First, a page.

Hindutva agenda in top gear

It is possible that the BJP will aggressively pursue its Hindutva agenda at a time of economic slowdown by adopting the well-known bread and circuses tactic -  panem et circenses. The attention of hoi polloi is diverted from sources of grievances by ensuring filled bellies and providing extravagant entertainment.

The first example of circenses, the Latin term used by Juvenal, the Roman poet who is credited with noting the bread-circus dualism, was the scrapping of Article 370 of the Constitution.

The furore it has created in the subcontinent and the accolades it has received from Narendra Modi’s supporters have succeeded to a considerable extent in pushing the issues of the economic malaise to the background. Instead, all attention is now focussed on the conditions in Kashmir and the Supreme Court’s deliberations on the subject.

And so it will continue for a longish period of time irrespective of whether the situation in the valley improves or deteriorates. In the meantime, the falling growth rate and the crisis in the automobile sector along with the paucity of jobs and investment will not hit the headlines which they otherwise would have done.

The obliteration of Article 370 is, of course, only one item on the Hindutva agenda. The others are the building of the Ram temple and introduction of a uniform civil code.

All the three had been put on the back burner by Atal Bihari Vajpayee in 1996 when the BJP was still gingerly feeling its way into the national mainstream from its position on the margins and, therefore, did not want to antagonize potential allies outside the saffron brotherhood.

But, now, when the BJP feels that it has firmly established itself as the No. 1 party which is ready to rule from panchayats to parliament for 50 years, as Amit Shah has said, the party has decided to fire the first salvo of its longstanding game plan.

The next may well relate to the temple. In fact, RSS chief Mohan Bhagwat wanted the Modi government to start work on the temple without waiting for the Supreme Court’s verdict. Although the government had demurred at the time, it may be less diffident now in its present confident, belligerent mood.

Just as Article 35A disappeared into limbo along with Article 370 although a case on it was pending before the judiciary, the government may not hesitate to initiate construction work, especially if the economy continues to sink.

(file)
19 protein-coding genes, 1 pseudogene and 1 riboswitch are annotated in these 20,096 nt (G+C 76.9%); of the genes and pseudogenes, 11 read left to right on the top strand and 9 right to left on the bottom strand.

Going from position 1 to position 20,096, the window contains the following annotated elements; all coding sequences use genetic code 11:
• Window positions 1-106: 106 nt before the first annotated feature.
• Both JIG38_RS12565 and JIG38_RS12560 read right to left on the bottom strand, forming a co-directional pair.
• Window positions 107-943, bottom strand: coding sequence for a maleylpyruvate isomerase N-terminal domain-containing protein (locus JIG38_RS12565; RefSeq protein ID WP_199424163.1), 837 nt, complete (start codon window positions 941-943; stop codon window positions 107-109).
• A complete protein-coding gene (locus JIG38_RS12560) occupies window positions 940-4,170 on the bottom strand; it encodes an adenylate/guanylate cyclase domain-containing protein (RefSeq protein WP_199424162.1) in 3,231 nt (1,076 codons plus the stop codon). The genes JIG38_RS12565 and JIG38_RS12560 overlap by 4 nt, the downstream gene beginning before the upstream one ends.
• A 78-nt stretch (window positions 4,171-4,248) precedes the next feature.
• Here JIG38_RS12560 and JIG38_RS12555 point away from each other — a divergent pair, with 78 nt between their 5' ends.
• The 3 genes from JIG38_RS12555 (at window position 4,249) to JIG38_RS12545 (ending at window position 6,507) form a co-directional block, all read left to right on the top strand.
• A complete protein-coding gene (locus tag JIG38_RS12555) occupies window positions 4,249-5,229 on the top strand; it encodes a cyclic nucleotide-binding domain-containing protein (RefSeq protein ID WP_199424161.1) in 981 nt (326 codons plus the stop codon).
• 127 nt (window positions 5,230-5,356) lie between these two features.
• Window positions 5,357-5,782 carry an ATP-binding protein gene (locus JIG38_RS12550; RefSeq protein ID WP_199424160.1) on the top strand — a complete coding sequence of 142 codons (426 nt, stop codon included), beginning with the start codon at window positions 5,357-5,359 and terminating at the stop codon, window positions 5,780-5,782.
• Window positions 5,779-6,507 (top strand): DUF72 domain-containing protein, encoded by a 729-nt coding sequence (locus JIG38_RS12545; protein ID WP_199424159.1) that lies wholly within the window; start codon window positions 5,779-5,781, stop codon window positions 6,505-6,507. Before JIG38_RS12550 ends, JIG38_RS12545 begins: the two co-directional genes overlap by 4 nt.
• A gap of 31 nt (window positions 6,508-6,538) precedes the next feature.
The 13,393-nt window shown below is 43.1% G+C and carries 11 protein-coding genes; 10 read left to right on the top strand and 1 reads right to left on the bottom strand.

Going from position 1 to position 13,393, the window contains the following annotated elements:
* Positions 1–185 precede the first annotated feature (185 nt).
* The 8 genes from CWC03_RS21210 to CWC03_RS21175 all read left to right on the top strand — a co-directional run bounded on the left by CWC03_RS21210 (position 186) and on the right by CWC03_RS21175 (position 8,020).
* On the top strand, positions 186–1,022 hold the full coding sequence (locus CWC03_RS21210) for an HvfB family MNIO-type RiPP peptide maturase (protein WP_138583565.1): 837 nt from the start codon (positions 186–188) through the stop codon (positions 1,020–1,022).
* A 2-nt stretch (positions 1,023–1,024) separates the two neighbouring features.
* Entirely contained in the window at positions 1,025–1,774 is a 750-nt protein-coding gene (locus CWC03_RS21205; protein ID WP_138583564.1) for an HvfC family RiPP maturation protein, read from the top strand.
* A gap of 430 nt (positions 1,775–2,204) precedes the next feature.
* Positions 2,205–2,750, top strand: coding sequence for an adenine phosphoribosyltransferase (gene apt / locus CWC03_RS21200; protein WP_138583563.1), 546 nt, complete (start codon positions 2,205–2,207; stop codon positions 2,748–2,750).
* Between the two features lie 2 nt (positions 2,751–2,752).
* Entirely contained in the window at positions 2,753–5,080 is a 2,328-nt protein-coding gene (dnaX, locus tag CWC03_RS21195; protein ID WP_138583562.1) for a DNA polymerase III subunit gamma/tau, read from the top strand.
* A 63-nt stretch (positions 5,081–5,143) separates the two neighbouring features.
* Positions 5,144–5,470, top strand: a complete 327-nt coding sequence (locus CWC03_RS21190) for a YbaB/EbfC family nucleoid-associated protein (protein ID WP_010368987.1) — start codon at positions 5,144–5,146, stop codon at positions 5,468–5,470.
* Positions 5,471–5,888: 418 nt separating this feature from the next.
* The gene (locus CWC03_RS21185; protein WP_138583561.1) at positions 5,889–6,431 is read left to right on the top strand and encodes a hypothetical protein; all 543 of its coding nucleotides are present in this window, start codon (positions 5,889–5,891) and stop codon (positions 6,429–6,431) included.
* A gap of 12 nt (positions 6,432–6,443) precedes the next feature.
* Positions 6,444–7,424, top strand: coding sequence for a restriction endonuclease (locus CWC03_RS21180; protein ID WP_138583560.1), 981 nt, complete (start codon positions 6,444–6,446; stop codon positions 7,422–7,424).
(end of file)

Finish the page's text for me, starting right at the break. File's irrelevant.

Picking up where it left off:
The uniform civil code will probably be left alone at the moment if it transpires that the male hegemony of the “karta” (head of the household) in a Hindu joint family will be undermined, but other measures are likely to be on the anvil concerning the minorities.

One is a check on population “explosion” with the enactment of stringent family planning dos and don’ts so that a Muslim family comprising one husband and four wives will not be able to boast hum paanch, hamare pachees.

It has long been a feature of saffron propaganda that the Muslim population is growing at a faster rate than that of the Hindus, thereby threatening in course of time to reduce the latter to a minority in their only country since the Muslims have several.

There is little doubt that the government’s social and legislative initiatives will be warmly welcomed by its dedicated supporters as well its “B” team comprising, among others, the BijuJanata Dal and the YSR Congress and its timid ally, the Janata Dal (United) – all of whom went along with the government’s move on triple talaq.

The old chestnut about religious conversions can also be resurrected in the present atmosphere where the BJP is riding high outside of Kashmir. While triple talaq was a new issue for the saffron lobby, a ban on conversions has long been its demand with its ire being directed mainly at the Christian missionaries.

However, the BJP may go slow on this subject at the moment, as also on the consumption of beef, lest a muscular approach unsettles the party’s newly established but still unstable base in the north-east. But they will probably be mentioned in passing more often just to keep the embers burning.

With the deletion of Article 370, the BJP has inaugurated a new phase of its politics where it will articulate its nationalistic/ jingoistic themes with greater vigour and depend heavily, as in Kashmir, on the armed forces to push through its plan of action and, politically, on some of the subservient non-NDA parties to buttress its position in parliament and outside.

Needless to say, the collapse of the Congress has been a godsend for it with the Left-Liberals at their wit’s end in front of the oratorical flourishes of the prime minister, which enable him to win over ever an increasing numbers of supporters.

Amulya Ganguli is a political analyst. The views expressed are personal.

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